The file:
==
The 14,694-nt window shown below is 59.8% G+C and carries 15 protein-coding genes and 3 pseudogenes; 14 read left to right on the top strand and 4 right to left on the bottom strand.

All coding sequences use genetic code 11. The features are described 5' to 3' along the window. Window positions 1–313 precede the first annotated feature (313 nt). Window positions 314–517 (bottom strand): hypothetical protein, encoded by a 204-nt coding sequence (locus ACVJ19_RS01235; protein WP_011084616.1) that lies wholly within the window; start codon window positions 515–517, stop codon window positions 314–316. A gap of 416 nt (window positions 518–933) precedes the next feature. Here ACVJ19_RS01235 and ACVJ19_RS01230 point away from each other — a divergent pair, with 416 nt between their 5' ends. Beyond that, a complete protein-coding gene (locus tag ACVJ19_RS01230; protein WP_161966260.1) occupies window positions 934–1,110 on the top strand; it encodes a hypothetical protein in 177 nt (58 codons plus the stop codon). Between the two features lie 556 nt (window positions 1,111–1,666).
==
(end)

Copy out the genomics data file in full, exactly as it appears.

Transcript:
The 14,694-nt window shown below is 59.8% G+C and carries 15 protein-coding genes and 3 pseudogenes; 14 read left to right on the top strand and 4 right to left on the bottom strand.

All coding sequences use genetic code 11. The features are described 5' to 3' along the window. Window positions 1–313 precede the first annotated feature (313 nt). Window positions 314–517 (bottom strand): hypothetical protein, encoded by a 204-nt coding sequence (locus ACVJ19_RS01235; protein WP_011084616.1) that lies wholly within the window; start codon window positions 515–517, stop codon window positions 314–316. A gap of 416 nt (window positions 518–933) precedes the next feature. Here ACVJ19_RS01235 and ACVJ19_RS01230 point away from each other — a divergent pair, with 416 nt between their 5' ends. Beyond that, a complete protein-coding gene (locus tag ACVJ19_RS01230; protein WP_161966260.1) occupies window positions 934–1,110 on the top strand; it encodes a hypothetical protein in 177 nt (58 codons plus the stop codon). Between the two features lie 556 nt (window positions 1,111–1,666).